• skills, training, and leadership support for the VPS to authorise and engage in joined‑up work
  • development of appropriate tools and resources to facilitate stakeholder collaboration and engagement in place-based initiatives.
Skills, training, and support required for effective joined-up work

Joined-up approaches require skillsets and capabilities, and as noted above, these need to be complemented by supportive systems and processes as well as an enabling culture that promotes better collaboration across government and communities. Inadequate training for staff can weaken efforts to facilitate joined-up ways of working (O'Flynn 2011).

The following key skills and capabilities have been identified as fundamental to effective joined-up work (Shergold 2004; State Services Authority 2007; Halligan, Buick & O’Flynn 2011; Carey & Crammond 2015).

Key capabilities:

  • capacity to balance the tension between short-term and long-term goals
  • readiness to think and act across agency boundaries
  • knowledge of both how to work with community and how to obtain information about community (demographics, needs and so on)
  • the capacity to build strategic alliances, collaboration, and trust
  • flexibility to adapt to changing circumstances
  • capacity among public sector staff to engage in cross-sector, co-creation efforts.


  • willingness to undertake emotional labour associated with relational working
  • relational skills to foster trust, reciprocity, empathy and mutual accountability towards commitments and shared outcomes
  • coordination
  • effective knowledge management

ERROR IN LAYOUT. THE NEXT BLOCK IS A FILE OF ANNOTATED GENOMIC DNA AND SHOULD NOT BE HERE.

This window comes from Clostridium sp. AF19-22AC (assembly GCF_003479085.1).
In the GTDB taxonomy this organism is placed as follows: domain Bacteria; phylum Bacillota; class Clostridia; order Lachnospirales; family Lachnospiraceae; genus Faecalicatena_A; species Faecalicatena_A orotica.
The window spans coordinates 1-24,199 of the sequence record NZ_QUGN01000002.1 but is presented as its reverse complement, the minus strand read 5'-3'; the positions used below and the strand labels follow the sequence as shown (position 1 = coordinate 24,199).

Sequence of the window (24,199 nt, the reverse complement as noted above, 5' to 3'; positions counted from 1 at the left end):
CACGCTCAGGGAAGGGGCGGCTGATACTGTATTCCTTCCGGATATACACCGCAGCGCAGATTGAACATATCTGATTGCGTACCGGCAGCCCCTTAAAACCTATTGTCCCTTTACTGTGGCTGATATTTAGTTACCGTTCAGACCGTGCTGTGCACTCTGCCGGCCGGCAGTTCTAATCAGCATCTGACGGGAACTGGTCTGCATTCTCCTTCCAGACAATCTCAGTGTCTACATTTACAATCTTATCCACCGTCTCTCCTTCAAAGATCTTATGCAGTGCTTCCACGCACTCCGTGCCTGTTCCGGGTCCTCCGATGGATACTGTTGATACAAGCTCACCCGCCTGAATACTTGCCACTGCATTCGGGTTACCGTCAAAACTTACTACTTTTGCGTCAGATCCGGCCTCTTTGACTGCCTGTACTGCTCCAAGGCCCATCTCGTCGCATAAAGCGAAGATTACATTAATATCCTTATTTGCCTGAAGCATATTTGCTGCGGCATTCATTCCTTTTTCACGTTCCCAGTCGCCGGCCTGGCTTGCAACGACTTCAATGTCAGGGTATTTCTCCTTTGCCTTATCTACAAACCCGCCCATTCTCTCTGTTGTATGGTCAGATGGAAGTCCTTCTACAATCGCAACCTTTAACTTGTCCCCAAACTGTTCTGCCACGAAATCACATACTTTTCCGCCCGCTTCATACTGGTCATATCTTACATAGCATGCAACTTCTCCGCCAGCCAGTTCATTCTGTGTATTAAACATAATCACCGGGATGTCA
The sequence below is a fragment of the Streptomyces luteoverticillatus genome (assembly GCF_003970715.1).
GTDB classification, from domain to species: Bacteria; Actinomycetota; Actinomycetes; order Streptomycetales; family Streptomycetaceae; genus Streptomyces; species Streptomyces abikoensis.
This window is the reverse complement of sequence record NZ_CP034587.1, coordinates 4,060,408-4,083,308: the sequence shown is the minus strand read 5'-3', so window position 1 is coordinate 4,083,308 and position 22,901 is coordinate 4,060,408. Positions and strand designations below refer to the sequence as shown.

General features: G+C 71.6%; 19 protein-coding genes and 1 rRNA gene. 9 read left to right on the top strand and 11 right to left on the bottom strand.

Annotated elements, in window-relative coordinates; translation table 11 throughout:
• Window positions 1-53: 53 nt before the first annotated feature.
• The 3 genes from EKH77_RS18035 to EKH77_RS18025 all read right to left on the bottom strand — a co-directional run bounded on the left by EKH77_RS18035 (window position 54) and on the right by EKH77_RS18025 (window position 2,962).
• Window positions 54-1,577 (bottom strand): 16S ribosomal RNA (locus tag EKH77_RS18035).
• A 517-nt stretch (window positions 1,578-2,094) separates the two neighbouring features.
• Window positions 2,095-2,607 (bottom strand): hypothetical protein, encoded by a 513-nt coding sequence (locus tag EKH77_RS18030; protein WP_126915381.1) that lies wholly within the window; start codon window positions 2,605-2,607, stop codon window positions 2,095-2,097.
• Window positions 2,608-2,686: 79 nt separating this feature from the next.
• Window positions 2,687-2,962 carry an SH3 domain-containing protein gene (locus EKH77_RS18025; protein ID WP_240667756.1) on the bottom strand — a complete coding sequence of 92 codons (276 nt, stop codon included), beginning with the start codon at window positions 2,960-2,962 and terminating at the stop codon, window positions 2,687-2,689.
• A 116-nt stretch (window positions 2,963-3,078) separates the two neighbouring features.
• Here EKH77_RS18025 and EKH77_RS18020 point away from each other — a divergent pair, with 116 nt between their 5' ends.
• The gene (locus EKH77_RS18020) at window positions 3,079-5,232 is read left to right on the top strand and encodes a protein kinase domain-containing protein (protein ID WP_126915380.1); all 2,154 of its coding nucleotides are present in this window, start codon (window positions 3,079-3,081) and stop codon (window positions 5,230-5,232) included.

• creative conflict resolution
  • inter-agency project management
  • cultural and solution brokering (seeing what needs to happen)
  • community engagement
  • technological know-how (e.g., data sharing platforms).

Tools and resources for the VPS that enable better joined‑up ways of working in place

As illustrated in this report, effective joined-up work is enabled through supportive organisational systems and processes coupled with appropriate skills, mindsets and cultures.

While joined-up work is fundamental to place-based approaches, it is also highly relevant to how government can effectively address complex and cross-cutting policy challenges and build a more responsive public service.

The Place-based Agenda has developed a suite of resources and tools to support VPS to enable better place-based and joined-up ways of working, including:

  • The Place-Based Guide: provides advice on working with communities to design and implement place‑based approaches including collaborative ways of working
  • The Funding Toolkit: in-depth guidance on agile and adaptive funding
  • The Monitoring, Evaluation and Learning (MEL) Toolkit: in-depth guidance on designing and implementing MEL in place-based contexts with communities
  • The Place-based Capability Framework: developed in partnership with the Victorian Public Service Commission defines and describes clear, concise, observable, and measurable capabilities that are needed when working with place-based approaches. It can be used throughout the employee lifecycle, from recruitment and selection to performance, team, and career development.